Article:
This has been a really productive week for my students. Our interactive Reader’s and Writer’s Notebooks are filling up with learning, student writing is taking off, and learning targets seem to be sticking. Two of my students informed me that since there is not a movie to go along with the novel that we recently completed, they would like to write a play and turn it into a Reader’s Theater for their 6th grade classmates to perform. IT DOESN’T GET ANY BETTER, DOES IT???!!! Having to remind students to eat their lunches and not spend their entire lunch writing is an argument I will take on any day!
While writing is thriving, it has been a week of chock full of lots of reading too. Our learning target right now is PLOT. While plot can seem to be an easy concept to teach, there are lots of components that can be tricky for some students to grasp and identify when it comes to tackling a text on their own and determining the problem, rising action, climax, falling action, and resolution.
Since we recently completed Crash, that was a perfect place to start with students identifying characters, setting, and the minor and major events of the novel. We then moved onto our Reading Street text. I had my students listen to Viva New Jersey and identify all of the elements of plot in their small table groups and then share their findings as a whole group.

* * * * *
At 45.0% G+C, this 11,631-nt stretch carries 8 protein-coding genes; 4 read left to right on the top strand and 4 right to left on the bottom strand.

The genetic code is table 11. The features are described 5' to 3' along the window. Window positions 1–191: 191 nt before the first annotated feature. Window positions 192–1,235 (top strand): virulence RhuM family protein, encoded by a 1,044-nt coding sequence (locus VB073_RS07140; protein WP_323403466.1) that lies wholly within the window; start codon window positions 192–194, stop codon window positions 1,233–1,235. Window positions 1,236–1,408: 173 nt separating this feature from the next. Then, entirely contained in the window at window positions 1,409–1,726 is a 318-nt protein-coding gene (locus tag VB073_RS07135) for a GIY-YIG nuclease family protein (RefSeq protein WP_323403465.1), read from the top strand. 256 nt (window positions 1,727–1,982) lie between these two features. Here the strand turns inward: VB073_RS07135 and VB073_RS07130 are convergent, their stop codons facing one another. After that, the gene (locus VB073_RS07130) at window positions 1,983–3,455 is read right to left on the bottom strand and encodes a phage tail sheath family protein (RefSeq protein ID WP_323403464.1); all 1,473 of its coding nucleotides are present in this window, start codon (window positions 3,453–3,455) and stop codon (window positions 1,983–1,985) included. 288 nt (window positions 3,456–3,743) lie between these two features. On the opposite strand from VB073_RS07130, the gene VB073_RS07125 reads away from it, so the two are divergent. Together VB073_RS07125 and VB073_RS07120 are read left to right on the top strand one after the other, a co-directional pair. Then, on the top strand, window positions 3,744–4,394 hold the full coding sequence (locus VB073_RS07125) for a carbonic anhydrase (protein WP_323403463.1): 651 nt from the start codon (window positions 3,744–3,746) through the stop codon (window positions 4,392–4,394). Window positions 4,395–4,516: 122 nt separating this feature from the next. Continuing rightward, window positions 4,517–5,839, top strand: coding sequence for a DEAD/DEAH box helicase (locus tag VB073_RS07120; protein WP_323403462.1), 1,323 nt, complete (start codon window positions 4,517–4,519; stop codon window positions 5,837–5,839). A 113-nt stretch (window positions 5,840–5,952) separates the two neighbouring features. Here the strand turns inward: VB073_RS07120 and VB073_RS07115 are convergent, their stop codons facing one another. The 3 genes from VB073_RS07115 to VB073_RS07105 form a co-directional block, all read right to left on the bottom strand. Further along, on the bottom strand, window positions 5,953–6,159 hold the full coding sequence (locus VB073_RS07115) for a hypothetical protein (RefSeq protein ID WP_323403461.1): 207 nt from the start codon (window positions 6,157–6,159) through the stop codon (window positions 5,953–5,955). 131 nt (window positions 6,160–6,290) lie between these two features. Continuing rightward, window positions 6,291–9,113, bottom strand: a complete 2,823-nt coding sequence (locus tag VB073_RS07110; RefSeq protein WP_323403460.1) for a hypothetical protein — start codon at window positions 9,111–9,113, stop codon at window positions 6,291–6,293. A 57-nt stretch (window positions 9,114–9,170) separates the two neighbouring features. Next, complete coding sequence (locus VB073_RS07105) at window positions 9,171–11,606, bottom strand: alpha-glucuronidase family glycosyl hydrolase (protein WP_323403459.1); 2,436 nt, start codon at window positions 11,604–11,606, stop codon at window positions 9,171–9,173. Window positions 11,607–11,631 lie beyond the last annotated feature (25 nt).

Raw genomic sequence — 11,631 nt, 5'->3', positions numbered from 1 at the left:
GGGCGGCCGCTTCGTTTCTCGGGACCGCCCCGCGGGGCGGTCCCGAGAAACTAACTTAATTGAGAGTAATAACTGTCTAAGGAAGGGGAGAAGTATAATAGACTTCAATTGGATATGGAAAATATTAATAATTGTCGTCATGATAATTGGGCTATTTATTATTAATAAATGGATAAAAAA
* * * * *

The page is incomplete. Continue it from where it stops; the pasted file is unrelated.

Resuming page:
Today was fun to watch…I pulled a variety of picture books, gave students the chance to work independently or with a peer, and they were off. Each student/partnership read two books and identified the plot structure from each. A favorite comment by a student was after he read The Toll Bridge Troll by Patricia Rae Wolff. Kenny asked, “I love this book. Can I put it in my book box?” Again, it doesn’t get any better.
Here are a few of the texts I pulled for teaching plot and the graphic organizer I utilize to teach plot structure from Reading Street:
Good luck as you embark on this skill with your students. Please share any strategies or texts that you utilize for plot that help the concept stick with your students.